That article has some stunning stats: in 2010 there were 37 assistants nationwide who made more than the average MAC head coach. In 2013 that number had shot up to 86. Bill Cubit got fired by WMU and ended up getting a raise to be Illinois's offensive coordinator. These days, a big time coordinator is looking at a major pay downgrade if he takes a low-level job.
Why? The Packers CEO claims that a successful unionization drive in college football would put "more pressure on the NFL to establish a developmental league." Uh… why, exactly? From the NFL's perspective the distribution of funds entering college football is irrelevant.
One very far off and potentially interesting impact it could have: if Northwestern wins and basketball does the same thing, that does create the possibility that the NCAA could affirmatively end one-and-done by collectively bargaining with their athletes.
Your shot: at least decent. Inside NU catches up with Elliot Gould, a former NLRB chairman, on Colter and company's shot at winning:
“The principle reason for that is their work — they have conditions of employment, they have compensation, they’re directed and supervised by the coaching staff — their work is not related to the educational enterprise,” he said.
Medical interns who are students have been allowed to unionize because they work very long hours outside of typical instruction. For athletes, that goes a step further, in that they are required to participate in their sports to remain on scholarship, even though those outside duties are far less educational than the duties of medical interns.
“Athletes are separate from the educational institution,” Gould said. “They’re supervised by coaches, not faculty involved in the educational enterprise.”
Gould was a Clinton appointee who would be inclined to see it in the kids' favor, sure, but he is also talking sense.
Well, a successful unionization drive could theoretically blow up the whole NCAA system in the worst/best case. Maybe that's what he's talking about?
If I was the NFL, I would not want 18-19 yr olds in the draft. They could create a d-league to establish that buffer, let kids' bodies mature and then make them available to teams.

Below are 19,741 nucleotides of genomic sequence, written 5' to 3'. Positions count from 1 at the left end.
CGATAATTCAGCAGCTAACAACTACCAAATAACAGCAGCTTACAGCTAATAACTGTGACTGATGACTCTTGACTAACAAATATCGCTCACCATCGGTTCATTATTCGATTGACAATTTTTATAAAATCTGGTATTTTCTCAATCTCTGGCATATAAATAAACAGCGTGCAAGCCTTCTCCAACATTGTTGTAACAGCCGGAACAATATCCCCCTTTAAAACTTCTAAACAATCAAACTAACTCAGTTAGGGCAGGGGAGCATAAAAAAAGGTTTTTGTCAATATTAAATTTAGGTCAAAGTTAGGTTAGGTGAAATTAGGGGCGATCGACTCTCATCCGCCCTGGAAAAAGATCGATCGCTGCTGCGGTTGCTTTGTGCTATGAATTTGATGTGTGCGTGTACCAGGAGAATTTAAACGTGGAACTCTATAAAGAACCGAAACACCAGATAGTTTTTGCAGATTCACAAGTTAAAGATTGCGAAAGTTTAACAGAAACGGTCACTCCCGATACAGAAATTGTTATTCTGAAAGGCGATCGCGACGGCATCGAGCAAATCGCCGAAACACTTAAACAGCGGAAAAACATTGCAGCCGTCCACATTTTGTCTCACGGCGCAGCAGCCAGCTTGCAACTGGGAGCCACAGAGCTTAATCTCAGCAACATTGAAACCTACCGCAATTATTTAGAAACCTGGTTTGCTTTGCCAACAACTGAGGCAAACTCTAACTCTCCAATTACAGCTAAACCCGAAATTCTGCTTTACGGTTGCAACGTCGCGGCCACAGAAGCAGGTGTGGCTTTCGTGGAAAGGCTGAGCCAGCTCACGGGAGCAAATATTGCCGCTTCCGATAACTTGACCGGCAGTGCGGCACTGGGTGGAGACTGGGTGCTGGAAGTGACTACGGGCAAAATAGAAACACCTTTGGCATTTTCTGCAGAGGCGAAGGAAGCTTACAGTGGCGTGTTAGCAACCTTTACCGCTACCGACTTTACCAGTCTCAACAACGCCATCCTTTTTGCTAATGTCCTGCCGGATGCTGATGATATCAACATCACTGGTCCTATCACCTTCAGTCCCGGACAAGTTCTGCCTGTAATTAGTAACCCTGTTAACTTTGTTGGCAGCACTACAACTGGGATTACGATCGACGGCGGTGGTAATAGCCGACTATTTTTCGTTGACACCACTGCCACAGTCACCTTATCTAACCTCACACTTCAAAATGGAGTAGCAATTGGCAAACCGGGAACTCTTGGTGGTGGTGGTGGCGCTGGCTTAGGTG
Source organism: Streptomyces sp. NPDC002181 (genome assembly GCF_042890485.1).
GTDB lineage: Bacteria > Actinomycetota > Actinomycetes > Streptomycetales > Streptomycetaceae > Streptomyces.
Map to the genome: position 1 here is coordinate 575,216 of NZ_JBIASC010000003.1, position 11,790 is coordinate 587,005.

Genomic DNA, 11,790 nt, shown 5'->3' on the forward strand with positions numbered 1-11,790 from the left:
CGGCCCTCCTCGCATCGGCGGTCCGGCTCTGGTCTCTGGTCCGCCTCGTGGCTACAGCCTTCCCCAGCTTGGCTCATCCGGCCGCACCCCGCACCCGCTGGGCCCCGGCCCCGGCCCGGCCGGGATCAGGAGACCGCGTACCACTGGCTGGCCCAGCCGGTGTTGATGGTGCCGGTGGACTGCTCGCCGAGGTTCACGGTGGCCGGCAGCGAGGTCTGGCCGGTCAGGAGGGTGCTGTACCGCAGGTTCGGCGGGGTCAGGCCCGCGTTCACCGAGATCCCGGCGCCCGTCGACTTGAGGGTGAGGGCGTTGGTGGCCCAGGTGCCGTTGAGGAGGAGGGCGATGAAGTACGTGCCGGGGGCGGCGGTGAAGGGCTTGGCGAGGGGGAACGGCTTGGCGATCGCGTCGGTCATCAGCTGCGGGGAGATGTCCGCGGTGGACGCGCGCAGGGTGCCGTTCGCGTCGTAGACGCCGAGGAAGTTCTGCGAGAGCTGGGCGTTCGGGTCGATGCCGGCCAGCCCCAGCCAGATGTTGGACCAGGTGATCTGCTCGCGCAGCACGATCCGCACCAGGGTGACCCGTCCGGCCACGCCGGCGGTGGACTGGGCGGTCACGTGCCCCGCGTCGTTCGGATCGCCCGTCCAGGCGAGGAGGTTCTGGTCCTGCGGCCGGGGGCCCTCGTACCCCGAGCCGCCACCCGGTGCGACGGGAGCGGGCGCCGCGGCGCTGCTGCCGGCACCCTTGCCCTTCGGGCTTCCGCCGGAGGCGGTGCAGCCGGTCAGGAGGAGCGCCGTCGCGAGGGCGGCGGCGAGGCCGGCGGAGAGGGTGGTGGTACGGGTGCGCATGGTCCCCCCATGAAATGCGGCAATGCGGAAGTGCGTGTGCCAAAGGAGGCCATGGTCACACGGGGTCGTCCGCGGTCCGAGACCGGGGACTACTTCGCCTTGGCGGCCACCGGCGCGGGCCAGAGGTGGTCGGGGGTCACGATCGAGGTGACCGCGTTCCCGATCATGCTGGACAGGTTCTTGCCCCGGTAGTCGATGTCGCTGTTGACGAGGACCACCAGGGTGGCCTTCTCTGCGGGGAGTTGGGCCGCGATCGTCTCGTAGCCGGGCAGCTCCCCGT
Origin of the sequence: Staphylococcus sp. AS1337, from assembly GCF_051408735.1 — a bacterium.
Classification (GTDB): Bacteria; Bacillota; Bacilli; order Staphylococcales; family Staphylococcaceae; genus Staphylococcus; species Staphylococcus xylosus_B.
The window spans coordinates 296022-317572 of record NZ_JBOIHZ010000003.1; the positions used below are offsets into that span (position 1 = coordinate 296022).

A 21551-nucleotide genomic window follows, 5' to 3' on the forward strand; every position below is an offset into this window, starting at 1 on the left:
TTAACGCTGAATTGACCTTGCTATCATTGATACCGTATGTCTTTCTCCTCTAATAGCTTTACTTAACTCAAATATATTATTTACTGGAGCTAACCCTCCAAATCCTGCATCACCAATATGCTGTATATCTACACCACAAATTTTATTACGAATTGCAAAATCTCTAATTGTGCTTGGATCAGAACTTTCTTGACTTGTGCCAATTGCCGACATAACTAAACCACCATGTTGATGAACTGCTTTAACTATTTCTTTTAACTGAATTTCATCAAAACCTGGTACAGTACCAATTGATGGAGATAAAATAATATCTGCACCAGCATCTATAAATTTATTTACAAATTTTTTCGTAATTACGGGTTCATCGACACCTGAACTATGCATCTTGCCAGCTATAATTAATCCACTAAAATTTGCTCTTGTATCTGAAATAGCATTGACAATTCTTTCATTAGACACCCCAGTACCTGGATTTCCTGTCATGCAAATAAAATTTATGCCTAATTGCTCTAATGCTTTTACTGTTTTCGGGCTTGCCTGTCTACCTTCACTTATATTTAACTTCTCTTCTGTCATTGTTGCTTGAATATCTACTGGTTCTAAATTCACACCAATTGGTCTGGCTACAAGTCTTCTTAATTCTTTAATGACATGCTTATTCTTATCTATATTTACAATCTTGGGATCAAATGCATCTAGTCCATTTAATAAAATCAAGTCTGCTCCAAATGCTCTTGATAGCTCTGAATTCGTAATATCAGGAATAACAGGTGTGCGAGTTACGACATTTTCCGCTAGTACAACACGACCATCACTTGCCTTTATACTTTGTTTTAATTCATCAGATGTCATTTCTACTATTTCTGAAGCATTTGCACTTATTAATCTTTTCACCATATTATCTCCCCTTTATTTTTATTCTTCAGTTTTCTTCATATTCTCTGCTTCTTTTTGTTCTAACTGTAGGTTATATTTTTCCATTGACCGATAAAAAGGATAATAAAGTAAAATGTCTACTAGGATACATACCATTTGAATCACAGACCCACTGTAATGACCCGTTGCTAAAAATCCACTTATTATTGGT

If college athletes do successfully unionize, there could be a recruiting advantage for schools in right-to-work states. Presumably student-athletes at schools in right-to-work states (like, uh, Michigan) could not be forced to join the union as a condition of their scholarships. Schools in these states could offer recruits a choice of whether to join the union or not. This would be especially interesting in the hypothetical Brian raises, where schools collectively bargain with the union to get rid of one-and-dones.
"You want to get to the NBA as soon as possible? Commit to Michigan and don't join the union. Go to Kentucky, you're stuck there for at least two years."
(I'm not trying to get political, and not passing judgement for or against right to work laws. Merely pointing this out.)
It's an interesting take for sure.
If only it was Elliott.
Isn't the counter move to have a "School of Athletics" that includes coaches among its faculty.
So would that be "Coach Professor Hoke" or "Professor Coach Hoke"?
Try addressing Bobby Knight without that appellation and see what happens.
1. The legal opinion from Frank LoMonte quoted in the Daily is refuted by the FERPA statute itself. The exemption he cites isn't for "sexual assault", it's for "forcible sex offenses." There's no reason to believe the university reached any finding as to force; it is not implied by the university's definition of "assault', which deals only with consent or its absence.
2. It's OSCR policy not to inform any department, including the athletic department of the status or result of a proceeding until the proceeding has been completed. Gibbons's process wasn't concluded by their letter to Gibbons announcing their preliminary finding. No one "bothered" to tell the athletic department at that time because it was OSCR policy not to tell the athletic department at that time.
It's for a "crime of violence or a nonforceable sex offense."
Damn you law.cornell.edu - the bain of subjective statute interpretation.
but the savior of people who hate navigating Westlaw/Lexis
This is very true. Westlaw "gurus" at my school didn't even like the service that much.
I have a friend (and formerly serious object of a high school crush) who works at Lexis. Them's fightin' words!
is defined elsewhere in the statute as "statutory rape or incest."
Alleged perpetrator of a nonforcible sex offense means a student who is alleged to have committed acts that, if proven, would constitute statutory rape or incest. These offenses are defined in appendix A to this part.
You are correct
And I assume we're in agreement that whatever this was, it wasn't "statutory rape or incest".